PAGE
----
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Birmingham

Despite the city suffering an apparent crisis of cultural confidence, Mark Elliott’s visit to Birmingham in search of vinyl treasure reveals a happy hunting ground

The trip

Now, if Oprah Winfrey was writing this piece, she would give this city a good talking to. It isn’t just the one occasion; it seems to happen almost everywhere: “We’ve never been good at producing credible bands”; “the shopping isn’t as good as it used to be”; “you won’t find it like that here”; even “why are you here?”. It seems Birmingham is suftering from something of a confidence crisis, and I’d like to suggest that it needs to pull itself together.

A sense of discretion prevents me from identifying who said what, but it surprises me. True, some much-loved record shops such as Reddingtons have bitten the dust (but some great ones survive); true, Duran Duran aren’t Th Doors (although they tried to be on 1995’s Thank You); true, the trafic’s a challenge (but parking’s a doddle); and, true, for a city this size, vinyl shopping is a little sparser than you’d imagine. But – and it’s a significant but – this is the only place where I’m othered a cup of tea while cratedigging; where I find mint New Musik albums in the bargain bins and where I’m othered loads of vintage music magazines – including pristine copies of Th Face – for less than the price of a latte apiece!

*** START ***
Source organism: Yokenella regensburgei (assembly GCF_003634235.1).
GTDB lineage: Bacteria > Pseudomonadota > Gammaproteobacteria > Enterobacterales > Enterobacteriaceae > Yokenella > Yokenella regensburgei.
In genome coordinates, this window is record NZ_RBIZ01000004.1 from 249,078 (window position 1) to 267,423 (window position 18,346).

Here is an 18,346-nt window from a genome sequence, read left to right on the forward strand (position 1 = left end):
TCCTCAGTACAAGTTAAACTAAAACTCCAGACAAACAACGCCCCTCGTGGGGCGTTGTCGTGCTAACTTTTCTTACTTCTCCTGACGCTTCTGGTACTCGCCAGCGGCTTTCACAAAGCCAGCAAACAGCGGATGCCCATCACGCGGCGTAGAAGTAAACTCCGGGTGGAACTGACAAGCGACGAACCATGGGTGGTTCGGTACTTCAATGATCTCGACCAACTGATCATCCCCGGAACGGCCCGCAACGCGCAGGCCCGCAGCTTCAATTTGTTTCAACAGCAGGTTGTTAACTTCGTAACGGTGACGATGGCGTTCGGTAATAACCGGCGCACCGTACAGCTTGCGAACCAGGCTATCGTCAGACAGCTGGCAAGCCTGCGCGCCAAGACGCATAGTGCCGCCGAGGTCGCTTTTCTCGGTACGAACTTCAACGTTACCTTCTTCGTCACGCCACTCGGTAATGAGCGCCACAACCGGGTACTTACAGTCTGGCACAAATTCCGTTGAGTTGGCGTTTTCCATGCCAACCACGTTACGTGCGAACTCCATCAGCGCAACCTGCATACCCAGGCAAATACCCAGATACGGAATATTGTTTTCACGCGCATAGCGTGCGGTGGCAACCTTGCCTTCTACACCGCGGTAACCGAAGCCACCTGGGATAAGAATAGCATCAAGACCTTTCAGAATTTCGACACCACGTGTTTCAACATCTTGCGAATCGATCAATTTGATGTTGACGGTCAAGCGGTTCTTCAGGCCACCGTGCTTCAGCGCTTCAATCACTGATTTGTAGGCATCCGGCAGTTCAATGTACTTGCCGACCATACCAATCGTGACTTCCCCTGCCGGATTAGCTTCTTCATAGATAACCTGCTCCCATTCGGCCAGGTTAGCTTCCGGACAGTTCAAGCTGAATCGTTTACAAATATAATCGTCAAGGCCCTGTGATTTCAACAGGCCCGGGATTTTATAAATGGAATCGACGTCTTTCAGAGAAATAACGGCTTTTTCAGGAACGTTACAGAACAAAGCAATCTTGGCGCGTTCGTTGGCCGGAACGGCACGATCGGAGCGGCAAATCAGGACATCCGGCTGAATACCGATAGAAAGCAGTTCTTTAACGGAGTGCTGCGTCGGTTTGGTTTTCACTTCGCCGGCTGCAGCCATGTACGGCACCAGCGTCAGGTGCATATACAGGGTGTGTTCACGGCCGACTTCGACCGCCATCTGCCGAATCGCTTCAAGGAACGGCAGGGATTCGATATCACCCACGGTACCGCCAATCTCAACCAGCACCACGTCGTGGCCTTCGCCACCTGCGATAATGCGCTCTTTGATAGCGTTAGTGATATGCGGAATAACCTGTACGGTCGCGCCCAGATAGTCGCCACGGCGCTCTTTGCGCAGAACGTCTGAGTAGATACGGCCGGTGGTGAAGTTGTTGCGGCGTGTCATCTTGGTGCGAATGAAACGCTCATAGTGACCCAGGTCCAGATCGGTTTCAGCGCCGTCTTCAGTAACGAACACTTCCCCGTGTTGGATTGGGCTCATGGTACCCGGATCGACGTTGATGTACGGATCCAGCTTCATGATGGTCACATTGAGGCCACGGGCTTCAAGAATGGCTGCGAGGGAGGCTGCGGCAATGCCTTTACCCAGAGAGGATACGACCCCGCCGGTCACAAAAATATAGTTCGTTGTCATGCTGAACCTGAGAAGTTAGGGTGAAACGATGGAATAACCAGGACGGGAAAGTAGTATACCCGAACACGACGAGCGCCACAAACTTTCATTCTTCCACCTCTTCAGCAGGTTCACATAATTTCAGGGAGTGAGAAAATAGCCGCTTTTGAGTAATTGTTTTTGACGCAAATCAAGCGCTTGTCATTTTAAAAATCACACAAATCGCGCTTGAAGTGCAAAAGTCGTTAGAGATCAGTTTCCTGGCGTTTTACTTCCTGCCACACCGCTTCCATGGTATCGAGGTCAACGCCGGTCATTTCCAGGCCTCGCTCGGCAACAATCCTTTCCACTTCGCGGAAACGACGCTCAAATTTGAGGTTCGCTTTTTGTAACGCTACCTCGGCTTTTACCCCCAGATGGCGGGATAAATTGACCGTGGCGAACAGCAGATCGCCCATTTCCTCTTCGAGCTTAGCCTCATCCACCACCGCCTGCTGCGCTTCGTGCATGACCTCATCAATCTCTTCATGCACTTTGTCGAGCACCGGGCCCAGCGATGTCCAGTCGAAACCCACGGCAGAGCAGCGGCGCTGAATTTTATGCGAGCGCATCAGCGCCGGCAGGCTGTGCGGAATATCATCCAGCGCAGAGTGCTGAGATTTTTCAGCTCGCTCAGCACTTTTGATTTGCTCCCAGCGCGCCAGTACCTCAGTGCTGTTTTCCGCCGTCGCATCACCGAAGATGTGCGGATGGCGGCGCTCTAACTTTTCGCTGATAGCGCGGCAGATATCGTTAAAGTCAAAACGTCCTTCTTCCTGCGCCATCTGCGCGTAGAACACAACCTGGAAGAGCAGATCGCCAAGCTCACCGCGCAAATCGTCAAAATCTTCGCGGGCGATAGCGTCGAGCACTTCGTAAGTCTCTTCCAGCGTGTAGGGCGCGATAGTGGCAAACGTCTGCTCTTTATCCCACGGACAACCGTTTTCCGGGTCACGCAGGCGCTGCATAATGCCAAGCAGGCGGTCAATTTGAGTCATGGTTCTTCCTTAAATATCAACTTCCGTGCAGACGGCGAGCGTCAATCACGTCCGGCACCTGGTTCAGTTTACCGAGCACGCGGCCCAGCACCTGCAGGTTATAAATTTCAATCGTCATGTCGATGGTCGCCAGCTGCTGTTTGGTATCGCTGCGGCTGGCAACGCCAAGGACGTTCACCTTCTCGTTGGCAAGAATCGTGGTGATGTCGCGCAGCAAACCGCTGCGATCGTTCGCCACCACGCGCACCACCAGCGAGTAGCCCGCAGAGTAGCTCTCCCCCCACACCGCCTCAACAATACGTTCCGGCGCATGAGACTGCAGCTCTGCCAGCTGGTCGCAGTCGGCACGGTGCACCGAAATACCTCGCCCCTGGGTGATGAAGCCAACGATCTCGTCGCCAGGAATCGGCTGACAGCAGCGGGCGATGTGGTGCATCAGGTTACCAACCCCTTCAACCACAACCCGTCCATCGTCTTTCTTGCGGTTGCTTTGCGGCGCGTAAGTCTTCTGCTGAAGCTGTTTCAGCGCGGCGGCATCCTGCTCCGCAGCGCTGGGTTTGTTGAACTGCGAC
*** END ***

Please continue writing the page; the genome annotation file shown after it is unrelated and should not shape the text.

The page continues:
Th great and the good – Steve Winwood and Traffic, Ozzy Osbourne and Black Sabbath, Ali Campbell and UB40, Joan Armatrading, even Toyah, representing just a modest selection, broke out from Birmingham. It’s comfortably Britain’s second biggest city in terms of its population size (if not its cultural kudos and its own self-confidence), and in the 1960s, there was a live scene as big here as in Liverpool – although only Th Move came anywhere close to Th Beatles’ level of success. In the 1970s, ELO were chasing Wolverhampton neighbours Slade for chart positions; while in the 1980s and 1990s, Duran Duran conquered the world and Ocean Colour Scene briefly captured the Britpop zeitgeist.

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Find the complete article and many more in this issue of Long Live Vinyl - Aug-18
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